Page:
"Glynn", says Mr. O'Mahony, "was more than a century ago [i.e., pre-1750] the residence of a branch of the Powers, to which family it still belongs. One of them, Pierse Power, called Mac an Bharuin (the Baron's son, for his father was the 'Barun', or Baron, of an annual fair held here), was celebrated as a poet and musician; and there is a tradition among his descendants, that he was the author of the popular air of 'The Humours of Glyn'."[1]

"Humors of Glen" appears in R.A. Smith's The Irish Minstrel (Edinburgh, 1825) and McGoun's Repository of Scots and Irish Airs (Glasgow, 1803); in the latter publication it is published with eight sets of variations. Grattan Flood (1906) notes that O'Keefe, previous to this, had also set this air to a song he called "Tho' [i.e. Though] Leixlip is proud" (corrupted or misread by O'Neill into "Thomas Leixlip the Proud"). Under the Leixlip title it appeared in William Sheild and John O'Keeffe's opera Poor Soldier (1783). O'Neill included his "Thomas Leixlip the Proud" in his section of O'Carolan melodies, although there is now considerable doubt that it was a work of the bard's.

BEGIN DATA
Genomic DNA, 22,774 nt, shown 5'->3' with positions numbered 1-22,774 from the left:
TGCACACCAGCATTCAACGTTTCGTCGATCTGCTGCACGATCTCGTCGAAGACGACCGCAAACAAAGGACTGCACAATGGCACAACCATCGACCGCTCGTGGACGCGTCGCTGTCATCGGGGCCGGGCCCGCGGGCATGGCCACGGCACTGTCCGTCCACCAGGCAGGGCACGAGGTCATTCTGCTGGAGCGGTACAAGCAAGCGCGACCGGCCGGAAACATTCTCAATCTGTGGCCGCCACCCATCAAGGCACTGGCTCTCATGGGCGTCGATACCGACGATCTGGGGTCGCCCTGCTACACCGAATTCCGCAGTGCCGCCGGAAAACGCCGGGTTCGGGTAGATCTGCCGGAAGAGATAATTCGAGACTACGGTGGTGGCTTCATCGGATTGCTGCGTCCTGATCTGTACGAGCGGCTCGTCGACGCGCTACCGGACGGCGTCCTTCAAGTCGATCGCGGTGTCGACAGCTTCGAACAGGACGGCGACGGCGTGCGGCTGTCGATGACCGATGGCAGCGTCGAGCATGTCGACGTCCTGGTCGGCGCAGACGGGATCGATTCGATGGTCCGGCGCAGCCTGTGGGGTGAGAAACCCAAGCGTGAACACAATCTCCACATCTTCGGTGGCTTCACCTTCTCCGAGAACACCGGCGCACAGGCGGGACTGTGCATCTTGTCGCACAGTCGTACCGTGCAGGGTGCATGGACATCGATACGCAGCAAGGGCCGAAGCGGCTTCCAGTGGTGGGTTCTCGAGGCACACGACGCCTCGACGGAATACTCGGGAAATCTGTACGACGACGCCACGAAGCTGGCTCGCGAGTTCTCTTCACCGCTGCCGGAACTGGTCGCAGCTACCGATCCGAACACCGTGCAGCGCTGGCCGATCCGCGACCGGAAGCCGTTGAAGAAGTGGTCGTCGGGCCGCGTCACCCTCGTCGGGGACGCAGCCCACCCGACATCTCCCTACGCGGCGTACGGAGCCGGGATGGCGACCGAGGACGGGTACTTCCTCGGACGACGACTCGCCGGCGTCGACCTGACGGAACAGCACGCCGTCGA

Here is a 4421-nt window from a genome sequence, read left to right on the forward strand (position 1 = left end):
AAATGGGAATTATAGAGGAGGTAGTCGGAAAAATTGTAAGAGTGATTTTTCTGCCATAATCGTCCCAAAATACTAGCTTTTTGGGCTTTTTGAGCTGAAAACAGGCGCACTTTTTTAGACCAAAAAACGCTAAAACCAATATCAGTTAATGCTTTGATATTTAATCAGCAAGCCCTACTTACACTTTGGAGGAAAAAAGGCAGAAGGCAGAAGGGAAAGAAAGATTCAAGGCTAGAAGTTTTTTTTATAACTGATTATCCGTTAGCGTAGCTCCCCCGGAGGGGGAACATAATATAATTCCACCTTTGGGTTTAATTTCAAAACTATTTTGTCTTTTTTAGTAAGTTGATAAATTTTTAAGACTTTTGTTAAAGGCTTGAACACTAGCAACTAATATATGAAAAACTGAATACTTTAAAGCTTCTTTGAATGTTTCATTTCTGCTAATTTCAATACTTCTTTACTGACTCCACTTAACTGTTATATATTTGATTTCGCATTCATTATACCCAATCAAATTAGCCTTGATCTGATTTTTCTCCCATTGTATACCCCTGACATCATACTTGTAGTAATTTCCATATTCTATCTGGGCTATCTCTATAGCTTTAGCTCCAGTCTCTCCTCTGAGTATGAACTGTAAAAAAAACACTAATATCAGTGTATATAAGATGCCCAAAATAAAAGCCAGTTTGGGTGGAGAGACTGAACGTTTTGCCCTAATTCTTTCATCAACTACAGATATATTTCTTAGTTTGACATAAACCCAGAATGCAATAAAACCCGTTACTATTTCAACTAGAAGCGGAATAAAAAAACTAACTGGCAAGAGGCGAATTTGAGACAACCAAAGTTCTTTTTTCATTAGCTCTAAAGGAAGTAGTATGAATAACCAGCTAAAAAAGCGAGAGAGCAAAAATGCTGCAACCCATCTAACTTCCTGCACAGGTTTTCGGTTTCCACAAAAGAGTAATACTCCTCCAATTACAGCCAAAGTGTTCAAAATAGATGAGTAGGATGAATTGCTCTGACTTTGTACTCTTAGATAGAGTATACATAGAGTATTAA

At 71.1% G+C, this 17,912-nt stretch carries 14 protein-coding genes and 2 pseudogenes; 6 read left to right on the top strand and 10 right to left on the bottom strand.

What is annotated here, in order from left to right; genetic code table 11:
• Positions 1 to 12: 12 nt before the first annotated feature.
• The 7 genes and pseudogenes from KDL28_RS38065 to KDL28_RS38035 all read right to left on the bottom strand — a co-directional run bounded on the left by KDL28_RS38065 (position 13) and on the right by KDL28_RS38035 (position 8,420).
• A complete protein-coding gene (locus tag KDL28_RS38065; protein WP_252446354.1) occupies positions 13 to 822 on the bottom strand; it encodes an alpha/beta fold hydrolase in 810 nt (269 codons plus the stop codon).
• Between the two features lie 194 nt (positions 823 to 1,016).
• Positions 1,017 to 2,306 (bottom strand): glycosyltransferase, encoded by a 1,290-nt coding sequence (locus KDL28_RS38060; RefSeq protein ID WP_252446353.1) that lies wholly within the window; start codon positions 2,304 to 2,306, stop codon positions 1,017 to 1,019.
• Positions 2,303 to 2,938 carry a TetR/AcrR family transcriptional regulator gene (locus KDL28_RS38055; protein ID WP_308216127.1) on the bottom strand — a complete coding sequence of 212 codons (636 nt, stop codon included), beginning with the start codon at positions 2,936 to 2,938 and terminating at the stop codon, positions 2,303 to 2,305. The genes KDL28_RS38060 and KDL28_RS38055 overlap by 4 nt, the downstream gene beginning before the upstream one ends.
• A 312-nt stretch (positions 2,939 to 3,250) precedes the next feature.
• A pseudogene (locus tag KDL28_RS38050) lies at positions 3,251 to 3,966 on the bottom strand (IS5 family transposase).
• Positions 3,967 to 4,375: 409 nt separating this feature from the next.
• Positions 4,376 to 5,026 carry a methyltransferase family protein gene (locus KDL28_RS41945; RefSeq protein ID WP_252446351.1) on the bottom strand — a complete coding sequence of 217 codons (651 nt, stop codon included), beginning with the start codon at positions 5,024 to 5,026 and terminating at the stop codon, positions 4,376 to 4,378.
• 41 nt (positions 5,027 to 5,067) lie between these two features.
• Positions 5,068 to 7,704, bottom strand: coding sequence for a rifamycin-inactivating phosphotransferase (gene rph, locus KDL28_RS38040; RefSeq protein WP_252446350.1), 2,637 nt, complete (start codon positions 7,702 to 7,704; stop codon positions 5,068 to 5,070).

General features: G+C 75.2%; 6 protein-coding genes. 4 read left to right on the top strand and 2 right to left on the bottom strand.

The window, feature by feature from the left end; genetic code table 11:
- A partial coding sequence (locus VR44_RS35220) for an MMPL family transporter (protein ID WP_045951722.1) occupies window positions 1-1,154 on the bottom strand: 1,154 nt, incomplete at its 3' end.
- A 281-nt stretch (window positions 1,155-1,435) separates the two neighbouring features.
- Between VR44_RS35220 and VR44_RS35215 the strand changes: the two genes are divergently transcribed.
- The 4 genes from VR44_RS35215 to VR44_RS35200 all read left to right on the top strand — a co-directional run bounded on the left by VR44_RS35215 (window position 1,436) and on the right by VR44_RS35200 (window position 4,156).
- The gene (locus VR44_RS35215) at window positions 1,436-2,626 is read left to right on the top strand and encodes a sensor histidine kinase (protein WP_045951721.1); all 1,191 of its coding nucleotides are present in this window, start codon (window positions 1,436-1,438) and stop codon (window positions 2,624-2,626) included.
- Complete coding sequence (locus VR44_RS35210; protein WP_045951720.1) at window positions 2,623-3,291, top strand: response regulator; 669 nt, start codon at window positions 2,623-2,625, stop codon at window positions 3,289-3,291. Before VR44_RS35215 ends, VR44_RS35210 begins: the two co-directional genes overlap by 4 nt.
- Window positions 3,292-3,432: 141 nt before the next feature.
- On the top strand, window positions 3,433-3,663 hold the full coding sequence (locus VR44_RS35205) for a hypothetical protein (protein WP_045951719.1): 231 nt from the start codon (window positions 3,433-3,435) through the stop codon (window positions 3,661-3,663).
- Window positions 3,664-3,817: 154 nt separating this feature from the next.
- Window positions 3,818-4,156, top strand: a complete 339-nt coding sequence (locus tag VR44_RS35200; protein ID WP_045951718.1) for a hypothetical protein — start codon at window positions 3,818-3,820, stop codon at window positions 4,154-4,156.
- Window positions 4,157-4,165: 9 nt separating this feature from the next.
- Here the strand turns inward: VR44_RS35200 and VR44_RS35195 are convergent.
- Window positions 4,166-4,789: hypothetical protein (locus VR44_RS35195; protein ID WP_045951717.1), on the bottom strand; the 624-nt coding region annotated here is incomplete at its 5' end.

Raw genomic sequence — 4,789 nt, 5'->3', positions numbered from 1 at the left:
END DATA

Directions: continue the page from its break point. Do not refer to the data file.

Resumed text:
Michael Stackpole, a schoolmaster of Glin, County Limerick, in the mid-19th century wrote a poem to called "The Humours of Glin" to the tune that celebrated the hospitality of John Fraunceis Fitzgerald (1791-1854), the Knight of Glin. Seán Donnelly notes that his "'oriental proclivities'--as a contemporary delicately put it--caused him to be remembered in local folklore as "Ridire na mBan" (The Knight of the Women)"[2]. Donnelly thinks that Stackpole may have been very subtly poking fun at Fitzgerald. "Like many dance-tunes, especially jigs, bawdy verses were sung to the tune, and in these to dance 'The Humours of Glin' meant to indulge in the Knight's favorite activity"[3]